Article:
Elite athletes don't just have more amazing bodies than the general public -- their brains may, in some ways, be more amazing, too.
A new study in the journal Scientific Reports shows that the brains of elite athletes have greater visual perceptual and cognitive abilities than those of non-athlete college students -- that is, they're better at learning to track objects moving at a fast speed.
"Clearly, mental processing and learning skills are key to the excellent performance of the professional athletes. However, it is unclear whether this superior learning ability is unique to professional athletes, and moreover whether these are innate skills that led them to be selected by these teams, or whether these skills have been acquired through extensive training," study researcher Jocelyn Faubert, of the University of Montreal School of Optometry, said in a statement. "It will therefore be interesting to see how individuals of all athletic abilities improve their perception score as they train with this system."
The study included 102 professional athletes from the English Premier League (soccer), the National Hockey League, and France's Top 14 (club rugby), as well as 173 elite amateur athletes. Thirty-three non-athlete college students were also included in the study. The researchers had all the study participants undergo a task called "3D-MOT" 15 times. (It should be noted that the study researcher is the CEO of a company that produces 3D-MOT commercially.)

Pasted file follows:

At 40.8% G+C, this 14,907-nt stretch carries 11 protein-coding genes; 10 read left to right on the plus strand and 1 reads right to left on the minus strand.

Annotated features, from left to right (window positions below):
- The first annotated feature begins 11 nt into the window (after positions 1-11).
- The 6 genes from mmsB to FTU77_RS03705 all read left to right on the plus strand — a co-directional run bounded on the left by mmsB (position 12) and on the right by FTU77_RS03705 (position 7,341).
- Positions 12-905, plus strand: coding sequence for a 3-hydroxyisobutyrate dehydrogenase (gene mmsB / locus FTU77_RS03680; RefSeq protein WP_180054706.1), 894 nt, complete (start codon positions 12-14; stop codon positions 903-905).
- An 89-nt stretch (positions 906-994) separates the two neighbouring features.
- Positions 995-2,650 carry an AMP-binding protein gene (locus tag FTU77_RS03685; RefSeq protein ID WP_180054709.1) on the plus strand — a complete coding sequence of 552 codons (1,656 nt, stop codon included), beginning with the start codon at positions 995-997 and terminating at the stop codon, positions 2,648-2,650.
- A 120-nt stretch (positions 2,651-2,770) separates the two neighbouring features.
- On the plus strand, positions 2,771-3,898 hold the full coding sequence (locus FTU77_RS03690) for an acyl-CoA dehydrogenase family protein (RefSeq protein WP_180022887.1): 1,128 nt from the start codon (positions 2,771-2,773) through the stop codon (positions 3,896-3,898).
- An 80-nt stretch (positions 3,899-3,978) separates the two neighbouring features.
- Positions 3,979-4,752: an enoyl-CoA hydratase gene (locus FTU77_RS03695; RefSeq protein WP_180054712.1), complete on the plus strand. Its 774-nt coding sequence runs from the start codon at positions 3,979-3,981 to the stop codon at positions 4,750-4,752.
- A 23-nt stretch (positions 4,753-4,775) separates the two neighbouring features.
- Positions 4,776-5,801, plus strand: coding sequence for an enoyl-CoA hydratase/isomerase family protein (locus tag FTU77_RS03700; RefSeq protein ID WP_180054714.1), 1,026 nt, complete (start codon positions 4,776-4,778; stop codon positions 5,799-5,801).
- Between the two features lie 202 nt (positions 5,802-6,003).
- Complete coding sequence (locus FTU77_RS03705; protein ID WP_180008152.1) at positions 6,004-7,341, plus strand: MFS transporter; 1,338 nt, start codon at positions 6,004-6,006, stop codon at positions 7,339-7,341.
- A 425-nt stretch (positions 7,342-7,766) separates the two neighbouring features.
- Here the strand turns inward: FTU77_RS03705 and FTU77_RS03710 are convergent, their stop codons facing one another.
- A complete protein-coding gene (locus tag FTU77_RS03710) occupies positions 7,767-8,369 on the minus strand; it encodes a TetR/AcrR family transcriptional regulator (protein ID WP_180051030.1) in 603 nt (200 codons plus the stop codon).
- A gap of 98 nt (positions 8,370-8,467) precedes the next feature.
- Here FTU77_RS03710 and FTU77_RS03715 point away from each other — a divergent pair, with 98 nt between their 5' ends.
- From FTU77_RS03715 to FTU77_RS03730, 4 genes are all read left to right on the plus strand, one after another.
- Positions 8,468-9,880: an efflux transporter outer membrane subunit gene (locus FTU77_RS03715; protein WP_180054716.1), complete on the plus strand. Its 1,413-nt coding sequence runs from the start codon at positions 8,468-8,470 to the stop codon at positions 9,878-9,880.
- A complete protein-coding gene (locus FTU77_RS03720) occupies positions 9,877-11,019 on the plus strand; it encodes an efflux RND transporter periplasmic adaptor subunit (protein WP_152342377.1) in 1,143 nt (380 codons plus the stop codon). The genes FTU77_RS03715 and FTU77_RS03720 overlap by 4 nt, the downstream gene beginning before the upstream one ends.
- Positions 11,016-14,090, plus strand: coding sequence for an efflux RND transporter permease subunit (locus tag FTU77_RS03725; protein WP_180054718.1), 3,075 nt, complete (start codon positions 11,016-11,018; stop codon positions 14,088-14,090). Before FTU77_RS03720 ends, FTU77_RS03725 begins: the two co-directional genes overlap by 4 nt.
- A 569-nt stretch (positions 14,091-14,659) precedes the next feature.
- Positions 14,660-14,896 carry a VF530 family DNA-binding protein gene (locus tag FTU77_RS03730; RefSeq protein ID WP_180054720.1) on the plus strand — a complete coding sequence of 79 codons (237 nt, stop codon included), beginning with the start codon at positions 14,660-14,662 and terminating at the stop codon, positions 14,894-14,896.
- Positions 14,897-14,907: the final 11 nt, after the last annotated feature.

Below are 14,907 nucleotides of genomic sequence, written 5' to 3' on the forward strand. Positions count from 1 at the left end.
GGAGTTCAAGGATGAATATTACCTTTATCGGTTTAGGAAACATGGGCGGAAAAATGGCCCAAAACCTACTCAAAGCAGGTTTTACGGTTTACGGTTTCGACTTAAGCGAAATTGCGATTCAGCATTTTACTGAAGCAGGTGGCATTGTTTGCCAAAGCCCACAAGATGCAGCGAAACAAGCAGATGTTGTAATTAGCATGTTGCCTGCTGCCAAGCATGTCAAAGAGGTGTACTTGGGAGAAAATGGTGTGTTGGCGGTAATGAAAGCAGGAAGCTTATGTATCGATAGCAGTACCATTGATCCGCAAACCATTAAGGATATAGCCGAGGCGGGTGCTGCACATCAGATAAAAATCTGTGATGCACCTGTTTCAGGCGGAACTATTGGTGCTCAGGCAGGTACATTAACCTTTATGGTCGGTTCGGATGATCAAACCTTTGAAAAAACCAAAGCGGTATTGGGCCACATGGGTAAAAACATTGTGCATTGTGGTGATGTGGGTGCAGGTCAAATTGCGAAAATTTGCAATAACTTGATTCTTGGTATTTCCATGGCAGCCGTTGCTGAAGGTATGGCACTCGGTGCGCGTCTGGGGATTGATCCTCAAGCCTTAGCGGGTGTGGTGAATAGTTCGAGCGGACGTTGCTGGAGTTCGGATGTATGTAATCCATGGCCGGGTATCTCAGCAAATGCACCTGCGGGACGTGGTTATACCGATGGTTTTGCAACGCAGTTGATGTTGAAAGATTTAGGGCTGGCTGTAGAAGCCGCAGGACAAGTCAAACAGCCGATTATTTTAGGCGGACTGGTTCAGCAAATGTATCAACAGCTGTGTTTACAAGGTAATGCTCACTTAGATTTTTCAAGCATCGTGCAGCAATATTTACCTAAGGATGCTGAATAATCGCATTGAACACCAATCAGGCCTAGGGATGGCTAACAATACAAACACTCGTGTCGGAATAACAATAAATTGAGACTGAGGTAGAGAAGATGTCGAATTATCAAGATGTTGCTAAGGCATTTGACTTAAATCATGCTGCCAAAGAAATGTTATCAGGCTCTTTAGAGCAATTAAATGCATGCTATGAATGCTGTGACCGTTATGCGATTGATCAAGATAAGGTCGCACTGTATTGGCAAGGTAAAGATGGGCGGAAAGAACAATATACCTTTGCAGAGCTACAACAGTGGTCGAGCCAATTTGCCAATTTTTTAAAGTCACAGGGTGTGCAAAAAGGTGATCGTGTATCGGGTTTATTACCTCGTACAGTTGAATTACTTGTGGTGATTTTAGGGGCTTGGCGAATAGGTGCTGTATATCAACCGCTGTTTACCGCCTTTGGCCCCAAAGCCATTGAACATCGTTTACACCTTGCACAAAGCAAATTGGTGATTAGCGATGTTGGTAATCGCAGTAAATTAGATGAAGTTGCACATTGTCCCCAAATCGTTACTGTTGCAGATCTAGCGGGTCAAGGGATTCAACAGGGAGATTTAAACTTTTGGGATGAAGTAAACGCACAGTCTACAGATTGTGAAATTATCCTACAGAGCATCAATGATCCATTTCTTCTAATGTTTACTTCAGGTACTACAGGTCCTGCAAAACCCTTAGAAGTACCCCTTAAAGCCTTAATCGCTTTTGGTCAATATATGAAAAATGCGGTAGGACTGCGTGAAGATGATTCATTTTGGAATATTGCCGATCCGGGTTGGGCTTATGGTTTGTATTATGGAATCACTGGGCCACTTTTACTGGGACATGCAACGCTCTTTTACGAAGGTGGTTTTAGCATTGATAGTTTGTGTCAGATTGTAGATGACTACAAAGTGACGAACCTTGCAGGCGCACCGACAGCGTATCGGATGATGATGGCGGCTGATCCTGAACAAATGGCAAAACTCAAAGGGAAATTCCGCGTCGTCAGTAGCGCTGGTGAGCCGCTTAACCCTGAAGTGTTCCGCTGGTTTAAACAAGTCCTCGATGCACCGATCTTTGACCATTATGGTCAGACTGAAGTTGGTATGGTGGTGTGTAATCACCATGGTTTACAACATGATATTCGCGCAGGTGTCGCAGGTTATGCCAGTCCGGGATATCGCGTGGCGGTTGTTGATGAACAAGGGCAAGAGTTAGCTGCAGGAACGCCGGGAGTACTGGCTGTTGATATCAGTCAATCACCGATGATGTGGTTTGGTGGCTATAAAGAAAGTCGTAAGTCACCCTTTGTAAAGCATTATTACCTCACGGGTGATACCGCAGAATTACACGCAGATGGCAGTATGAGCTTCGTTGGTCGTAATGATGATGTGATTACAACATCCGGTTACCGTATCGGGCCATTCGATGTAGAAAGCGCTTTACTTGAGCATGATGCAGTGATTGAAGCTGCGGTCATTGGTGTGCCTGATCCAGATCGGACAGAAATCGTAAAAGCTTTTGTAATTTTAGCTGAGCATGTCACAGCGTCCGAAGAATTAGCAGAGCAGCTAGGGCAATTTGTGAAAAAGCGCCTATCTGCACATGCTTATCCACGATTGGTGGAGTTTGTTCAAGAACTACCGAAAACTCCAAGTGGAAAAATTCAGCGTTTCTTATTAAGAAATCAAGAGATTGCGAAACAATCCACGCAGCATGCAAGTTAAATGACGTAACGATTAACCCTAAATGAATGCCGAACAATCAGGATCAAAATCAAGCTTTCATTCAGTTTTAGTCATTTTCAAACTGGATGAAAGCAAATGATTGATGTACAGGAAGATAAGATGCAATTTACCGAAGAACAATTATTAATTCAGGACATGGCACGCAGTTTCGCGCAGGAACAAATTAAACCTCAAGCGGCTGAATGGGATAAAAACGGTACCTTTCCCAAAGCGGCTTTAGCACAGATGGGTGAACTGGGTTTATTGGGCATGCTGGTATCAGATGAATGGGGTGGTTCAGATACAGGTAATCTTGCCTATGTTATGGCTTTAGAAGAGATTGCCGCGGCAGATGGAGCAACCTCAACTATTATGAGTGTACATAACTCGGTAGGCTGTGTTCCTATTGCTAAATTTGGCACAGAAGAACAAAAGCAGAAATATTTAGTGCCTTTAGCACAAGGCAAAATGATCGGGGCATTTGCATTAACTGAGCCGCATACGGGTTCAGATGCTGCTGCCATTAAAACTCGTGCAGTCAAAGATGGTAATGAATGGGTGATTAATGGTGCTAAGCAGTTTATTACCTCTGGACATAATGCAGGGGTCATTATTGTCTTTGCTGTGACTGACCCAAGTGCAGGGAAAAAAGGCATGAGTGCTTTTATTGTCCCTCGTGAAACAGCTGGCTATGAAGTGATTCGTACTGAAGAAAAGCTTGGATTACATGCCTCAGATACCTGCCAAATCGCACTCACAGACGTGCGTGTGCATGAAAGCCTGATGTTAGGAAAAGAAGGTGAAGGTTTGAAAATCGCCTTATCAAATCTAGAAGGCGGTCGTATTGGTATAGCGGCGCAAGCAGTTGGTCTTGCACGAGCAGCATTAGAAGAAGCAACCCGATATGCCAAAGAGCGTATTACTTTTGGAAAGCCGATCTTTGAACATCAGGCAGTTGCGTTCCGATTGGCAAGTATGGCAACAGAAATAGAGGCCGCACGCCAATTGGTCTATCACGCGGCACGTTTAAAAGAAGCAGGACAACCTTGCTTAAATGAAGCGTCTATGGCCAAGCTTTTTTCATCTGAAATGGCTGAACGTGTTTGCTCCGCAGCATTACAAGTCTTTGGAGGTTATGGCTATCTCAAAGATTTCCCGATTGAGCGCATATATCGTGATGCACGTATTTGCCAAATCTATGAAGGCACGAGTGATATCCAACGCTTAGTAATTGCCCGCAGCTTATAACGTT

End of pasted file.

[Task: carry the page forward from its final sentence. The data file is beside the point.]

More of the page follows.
LiveScience explained how exactly the task worked:
The task, based on a test known as the 3D-MOT procedure, works like this: A number of colored spheres are shown floating in 3D space. Four of the spheres flash a different color briefly, then blend back in with the other spheres for a period of eight seconds. The viewer must keep track of the four that changed color, and identify them after the spheres stop moving. If the viewer makes errors, the spheres slow down; if he or she is accurate, the spheres speed up.
Researchers found that the elite athletes did better on the test than the university students.
"Although the context had nothing to do with any specific sport, we found that professional athletes were able to process the visual scenes much better than amateur athletes who were in turn better than the students," Faubert said in the statement.
For more ways that fitness can translate into brain benefits, click through the slideshow:
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